The Mandel Institute for Nonprofit Leadership’s core faculty, comprised of outstanding practitioners, scholars and educators, accompanies the fellows throughout the entire program. In Israel, in addition to several members of the core faculty, fellows study with faculty of the Mandel Foundation-Israel.
Mara Benjamin is Irene Kaplan Leiwant Associate Professor of Jewish Studies at Mt. Holyoke College. She is the author of Rosenzweig’s Bible: Reinventing Scripture for Jewish Modernity (Cambridge University Press, 2009) and is a recipient of a fellowship from the National Endowment for the Humanities for her most recent book, The Obligated Self: Maternal Subjectivity and Jewish Thought (Indiana University Press, 2018). She lives with her wife and two children in Northampton, MA.
Rabbi Asher Lopatin is the Executive Director of Detroit’s JCRC/AJC: A Partnership for Community Relations and Jewish advocacy. He is also the rabbi of Congregation Kehillat Etz Chayim, and the President and Director of the Detroit National Center for Civil Discourse. He most recently served as President of Yeshivat Chovevei Torah Rabbinical School, an Orthodox rabbinical school that teaches an inclusive, open and welcoming Torah. Previously, he was the spiritual leader of Anshe Sholom B’nai Israel Congregation, a modern Orthodox synagogue in Chicago, for 18 years. He received his rabbinic ordination from Rav Ahron Soloveichik and Yeshivas Brisk in Chicago, and from Yeshiva University, as a Wexner Graduate Fellow. A Rhodes Scholar with a M.Phil. in Medieval Arabic Thought from Oxford University, Rabbi Lopatin is the author of numerous scholarly and popular articles.
David Stolow is the Faculty Director of the Public and Nonprofit MBA Program at Boston University Questrom School of Business. He teaches graduate and undergraduate courses in Nonprofit Management and Social Entrepreneurship, oversees the Dean’s Fellowship on Social Impact, and is co-lead instructor for the Certificate Program in Nonprofit Management and Leadership. Professor Stolow previously served 10 years as Director of Strategic Development at Citizen Schools, a national nonprofit network of extended-day and after-school programs. Prior to joining Citizen Schools, Professor Stolow worked as the Chief Financial Officer for Boston Community Capital, a leading Community Development Financial Institution. He has served in leadership positions for other highly esteemed nonprofits in the Boston area and he currently serves on the boards of numerous organizations. Professor Stolow graduated summa cum laude from Yale University and holds a Master’s Degree in Public and Private Management from the Yale School of Management.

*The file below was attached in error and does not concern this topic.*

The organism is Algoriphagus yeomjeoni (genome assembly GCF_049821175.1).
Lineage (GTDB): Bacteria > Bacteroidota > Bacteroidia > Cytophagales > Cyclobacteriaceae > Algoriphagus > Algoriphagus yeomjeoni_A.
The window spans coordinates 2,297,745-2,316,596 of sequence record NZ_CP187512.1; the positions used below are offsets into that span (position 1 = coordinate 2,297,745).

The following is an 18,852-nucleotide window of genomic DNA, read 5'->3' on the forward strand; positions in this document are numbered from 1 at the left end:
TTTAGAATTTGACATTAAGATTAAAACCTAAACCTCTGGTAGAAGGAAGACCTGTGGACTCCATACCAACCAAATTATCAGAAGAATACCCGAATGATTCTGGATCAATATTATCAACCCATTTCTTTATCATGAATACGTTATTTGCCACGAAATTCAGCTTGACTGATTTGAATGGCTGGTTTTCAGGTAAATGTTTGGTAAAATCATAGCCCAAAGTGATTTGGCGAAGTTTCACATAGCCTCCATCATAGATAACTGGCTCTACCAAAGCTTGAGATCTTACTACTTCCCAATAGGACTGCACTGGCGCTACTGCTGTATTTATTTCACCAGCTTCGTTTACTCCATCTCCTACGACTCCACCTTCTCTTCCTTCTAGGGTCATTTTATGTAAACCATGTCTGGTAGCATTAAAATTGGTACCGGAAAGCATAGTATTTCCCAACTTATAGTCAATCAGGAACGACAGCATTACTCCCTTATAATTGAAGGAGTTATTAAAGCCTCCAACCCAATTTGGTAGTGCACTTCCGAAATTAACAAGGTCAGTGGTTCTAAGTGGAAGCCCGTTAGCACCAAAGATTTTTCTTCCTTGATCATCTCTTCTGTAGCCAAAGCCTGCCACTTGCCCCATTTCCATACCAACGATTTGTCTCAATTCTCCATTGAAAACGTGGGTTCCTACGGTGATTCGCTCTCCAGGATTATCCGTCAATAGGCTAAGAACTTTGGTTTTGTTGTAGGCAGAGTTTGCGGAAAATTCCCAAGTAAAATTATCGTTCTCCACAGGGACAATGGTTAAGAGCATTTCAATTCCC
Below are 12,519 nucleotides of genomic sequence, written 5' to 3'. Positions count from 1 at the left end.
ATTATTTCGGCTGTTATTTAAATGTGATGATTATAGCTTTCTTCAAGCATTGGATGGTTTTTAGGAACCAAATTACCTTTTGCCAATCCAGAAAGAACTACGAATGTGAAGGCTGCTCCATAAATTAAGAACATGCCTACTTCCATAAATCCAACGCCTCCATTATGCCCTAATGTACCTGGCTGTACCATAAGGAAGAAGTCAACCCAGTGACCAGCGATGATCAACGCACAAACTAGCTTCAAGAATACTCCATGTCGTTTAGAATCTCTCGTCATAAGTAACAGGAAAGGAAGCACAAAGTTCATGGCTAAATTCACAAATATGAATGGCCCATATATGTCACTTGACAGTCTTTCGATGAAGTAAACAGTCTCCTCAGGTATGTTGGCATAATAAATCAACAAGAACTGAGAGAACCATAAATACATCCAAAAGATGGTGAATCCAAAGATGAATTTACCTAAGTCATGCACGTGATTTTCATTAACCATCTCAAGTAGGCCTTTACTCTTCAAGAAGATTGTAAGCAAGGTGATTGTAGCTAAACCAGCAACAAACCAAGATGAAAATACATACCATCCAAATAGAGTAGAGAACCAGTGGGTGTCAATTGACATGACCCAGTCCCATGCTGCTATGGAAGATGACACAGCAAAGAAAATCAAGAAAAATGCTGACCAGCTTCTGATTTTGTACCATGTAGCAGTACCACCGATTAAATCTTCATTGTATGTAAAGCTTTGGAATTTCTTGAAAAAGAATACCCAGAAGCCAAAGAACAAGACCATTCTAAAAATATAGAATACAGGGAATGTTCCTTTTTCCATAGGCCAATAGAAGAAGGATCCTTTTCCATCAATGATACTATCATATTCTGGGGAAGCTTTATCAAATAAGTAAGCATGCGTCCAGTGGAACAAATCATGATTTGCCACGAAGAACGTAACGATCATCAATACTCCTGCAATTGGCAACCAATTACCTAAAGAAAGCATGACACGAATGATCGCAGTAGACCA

Deborah Ancona is the Seley Distinguished Professor of Management, a Professor of Organization Studies, and the Founder of the MIT Leadership Center at the MIT Sloan School of Management. Her pioneering research into how successful teams operate has highlighted the critical importance of managing outside, as well as inside, the team’s boundary. Ancona’s work also focuses on the concept of distributed leadership and on the development of research-based tools, practices, and teaching/coaching models that enable organizations to foster creative leadership at every level. She is the author, most recently, of the book, X-Teams: How to Build Teams That Lead, Innovate, and Succeed (Harvard Business School Press) and the related articles, “In Praise of the Incomplete Leader” and “Nimble Leadership: Walking the Line Between Creativity and Chaos” (Harvard Business Review). Ancona has served as a consultant on leadership and innovation to companies such as Bristol-Myers Squibb, Bose, Takeda, Li & Fung, OCP, Accenture, ASA and has served on the Board of the Penn Graduate School of Education and a working group of the Canadian Council of Academies. Ancona holds a BA and an MS in psychology from the University of Pennsylvania and a PhD in management from Columbia University. Prof. Ancona is a visiting member of the Mandel Institute faculty for the year 2020.
Sarah Bunin Benor